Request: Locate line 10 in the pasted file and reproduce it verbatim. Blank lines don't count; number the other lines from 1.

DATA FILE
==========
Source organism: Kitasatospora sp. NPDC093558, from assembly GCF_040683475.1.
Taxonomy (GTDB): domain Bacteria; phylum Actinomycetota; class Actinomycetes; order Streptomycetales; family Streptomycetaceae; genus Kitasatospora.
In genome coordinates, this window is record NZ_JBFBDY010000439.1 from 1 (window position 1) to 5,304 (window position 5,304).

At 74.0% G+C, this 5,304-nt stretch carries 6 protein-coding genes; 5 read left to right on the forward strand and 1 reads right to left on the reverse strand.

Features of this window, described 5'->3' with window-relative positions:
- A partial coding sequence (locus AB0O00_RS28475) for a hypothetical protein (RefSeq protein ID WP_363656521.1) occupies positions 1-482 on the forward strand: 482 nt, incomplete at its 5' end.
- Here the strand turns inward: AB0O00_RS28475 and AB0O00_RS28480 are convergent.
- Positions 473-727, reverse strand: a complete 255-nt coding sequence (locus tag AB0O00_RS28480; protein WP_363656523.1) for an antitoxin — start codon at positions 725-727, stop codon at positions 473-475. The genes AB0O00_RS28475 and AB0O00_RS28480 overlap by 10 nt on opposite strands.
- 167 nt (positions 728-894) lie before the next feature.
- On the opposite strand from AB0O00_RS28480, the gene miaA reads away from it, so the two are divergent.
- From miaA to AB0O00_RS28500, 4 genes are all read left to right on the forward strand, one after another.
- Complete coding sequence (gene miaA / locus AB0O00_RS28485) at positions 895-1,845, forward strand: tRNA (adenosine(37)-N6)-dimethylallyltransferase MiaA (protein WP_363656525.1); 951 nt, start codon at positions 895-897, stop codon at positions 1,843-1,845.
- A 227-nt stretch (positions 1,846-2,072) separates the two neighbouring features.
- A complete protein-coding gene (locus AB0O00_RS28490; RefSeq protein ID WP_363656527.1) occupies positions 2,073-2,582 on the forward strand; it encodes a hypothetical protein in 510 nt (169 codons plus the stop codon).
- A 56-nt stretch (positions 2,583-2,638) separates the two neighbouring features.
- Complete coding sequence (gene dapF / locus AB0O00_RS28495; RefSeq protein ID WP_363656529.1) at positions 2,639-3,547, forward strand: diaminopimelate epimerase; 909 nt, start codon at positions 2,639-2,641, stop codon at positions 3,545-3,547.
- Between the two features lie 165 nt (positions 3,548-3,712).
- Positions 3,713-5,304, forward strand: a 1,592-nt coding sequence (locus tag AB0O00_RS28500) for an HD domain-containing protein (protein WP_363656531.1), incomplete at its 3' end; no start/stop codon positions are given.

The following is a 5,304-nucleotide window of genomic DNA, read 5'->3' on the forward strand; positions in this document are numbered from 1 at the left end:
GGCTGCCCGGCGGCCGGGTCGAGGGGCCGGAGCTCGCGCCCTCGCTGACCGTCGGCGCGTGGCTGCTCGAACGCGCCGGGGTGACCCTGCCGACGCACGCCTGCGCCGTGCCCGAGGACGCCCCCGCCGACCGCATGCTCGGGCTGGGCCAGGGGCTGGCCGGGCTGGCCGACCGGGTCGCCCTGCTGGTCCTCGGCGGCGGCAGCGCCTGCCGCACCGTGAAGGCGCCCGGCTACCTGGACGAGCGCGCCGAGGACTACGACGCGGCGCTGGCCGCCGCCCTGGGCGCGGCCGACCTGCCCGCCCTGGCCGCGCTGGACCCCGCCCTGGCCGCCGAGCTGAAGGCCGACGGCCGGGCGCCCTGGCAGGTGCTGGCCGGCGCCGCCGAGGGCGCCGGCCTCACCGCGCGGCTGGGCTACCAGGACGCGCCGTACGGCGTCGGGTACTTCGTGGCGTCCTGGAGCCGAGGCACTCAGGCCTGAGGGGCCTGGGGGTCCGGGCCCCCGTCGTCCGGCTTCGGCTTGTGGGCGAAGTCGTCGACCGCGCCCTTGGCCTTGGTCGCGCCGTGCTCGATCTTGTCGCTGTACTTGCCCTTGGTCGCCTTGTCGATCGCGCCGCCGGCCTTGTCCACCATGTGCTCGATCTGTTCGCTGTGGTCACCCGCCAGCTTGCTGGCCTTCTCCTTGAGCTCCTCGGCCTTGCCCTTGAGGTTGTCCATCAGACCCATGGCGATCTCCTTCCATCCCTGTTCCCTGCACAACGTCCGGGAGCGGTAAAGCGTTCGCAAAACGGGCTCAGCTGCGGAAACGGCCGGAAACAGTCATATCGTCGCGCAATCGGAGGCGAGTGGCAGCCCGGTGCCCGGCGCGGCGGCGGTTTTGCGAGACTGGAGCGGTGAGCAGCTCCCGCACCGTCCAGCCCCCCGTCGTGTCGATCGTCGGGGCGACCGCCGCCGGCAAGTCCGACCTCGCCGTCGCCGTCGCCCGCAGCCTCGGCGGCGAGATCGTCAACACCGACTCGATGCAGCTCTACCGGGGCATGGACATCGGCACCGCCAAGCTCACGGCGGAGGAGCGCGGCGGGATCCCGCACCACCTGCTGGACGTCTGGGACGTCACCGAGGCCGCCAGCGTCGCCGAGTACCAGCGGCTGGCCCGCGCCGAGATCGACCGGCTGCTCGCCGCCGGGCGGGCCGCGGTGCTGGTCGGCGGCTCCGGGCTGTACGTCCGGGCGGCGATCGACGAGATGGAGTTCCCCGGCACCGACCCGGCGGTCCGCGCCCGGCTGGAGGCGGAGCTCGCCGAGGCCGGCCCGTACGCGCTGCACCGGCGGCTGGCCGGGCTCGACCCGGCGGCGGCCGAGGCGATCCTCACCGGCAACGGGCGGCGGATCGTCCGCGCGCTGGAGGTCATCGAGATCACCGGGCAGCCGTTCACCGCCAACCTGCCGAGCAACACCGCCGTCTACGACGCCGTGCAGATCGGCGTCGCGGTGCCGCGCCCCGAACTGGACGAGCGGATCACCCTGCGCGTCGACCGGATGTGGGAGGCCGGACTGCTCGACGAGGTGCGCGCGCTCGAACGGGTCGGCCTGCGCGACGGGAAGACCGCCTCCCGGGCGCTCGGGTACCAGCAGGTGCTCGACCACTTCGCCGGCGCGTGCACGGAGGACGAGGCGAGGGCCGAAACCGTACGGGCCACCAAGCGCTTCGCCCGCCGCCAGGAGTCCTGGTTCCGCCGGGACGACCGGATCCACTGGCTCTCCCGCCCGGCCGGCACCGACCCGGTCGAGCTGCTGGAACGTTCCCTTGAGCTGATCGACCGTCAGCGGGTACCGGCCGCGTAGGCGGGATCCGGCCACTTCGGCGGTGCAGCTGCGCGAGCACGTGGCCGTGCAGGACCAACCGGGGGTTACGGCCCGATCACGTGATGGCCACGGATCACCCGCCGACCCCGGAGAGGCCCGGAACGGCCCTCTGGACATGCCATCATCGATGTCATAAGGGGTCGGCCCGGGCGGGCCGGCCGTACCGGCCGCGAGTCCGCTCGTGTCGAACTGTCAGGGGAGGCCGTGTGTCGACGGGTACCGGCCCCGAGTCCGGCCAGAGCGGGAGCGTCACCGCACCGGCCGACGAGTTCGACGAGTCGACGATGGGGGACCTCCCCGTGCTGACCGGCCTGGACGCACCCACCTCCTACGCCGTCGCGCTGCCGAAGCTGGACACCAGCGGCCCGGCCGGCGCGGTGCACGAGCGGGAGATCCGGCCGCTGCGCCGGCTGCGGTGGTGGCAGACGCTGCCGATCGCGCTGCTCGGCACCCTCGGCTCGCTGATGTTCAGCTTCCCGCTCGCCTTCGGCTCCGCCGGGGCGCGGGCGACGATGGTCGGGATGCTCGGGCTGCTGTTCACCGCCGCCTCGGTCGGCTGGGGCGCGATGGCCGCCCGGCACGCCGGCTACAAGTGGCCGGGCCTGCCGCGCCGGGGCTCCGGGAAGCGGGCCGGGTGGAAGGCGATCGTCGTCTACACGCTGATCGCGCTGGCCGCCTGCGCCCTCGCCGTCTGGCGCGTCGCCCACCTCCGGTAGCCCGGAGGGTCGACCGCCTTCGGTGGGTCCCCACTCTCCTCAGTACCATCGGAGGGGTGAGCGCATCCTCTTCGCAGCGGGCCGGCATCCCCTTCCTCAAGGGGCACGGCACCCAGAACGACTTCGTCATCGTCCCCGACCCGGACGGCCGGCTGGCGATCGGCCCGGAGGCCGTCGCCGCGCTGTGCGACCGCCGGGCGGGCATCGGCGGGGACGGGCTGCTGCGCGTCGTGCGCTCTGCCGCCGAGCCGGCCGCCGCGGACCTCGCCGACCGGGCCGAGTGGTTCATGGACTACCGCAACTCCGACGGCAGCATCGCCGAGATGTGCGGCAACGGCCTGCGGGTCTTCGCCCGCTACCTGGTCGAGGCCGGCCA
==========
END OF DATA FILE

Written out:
- On the opposite strand from AB0O00_RS28480, the gene miaA reads away from it, so the two are divergent.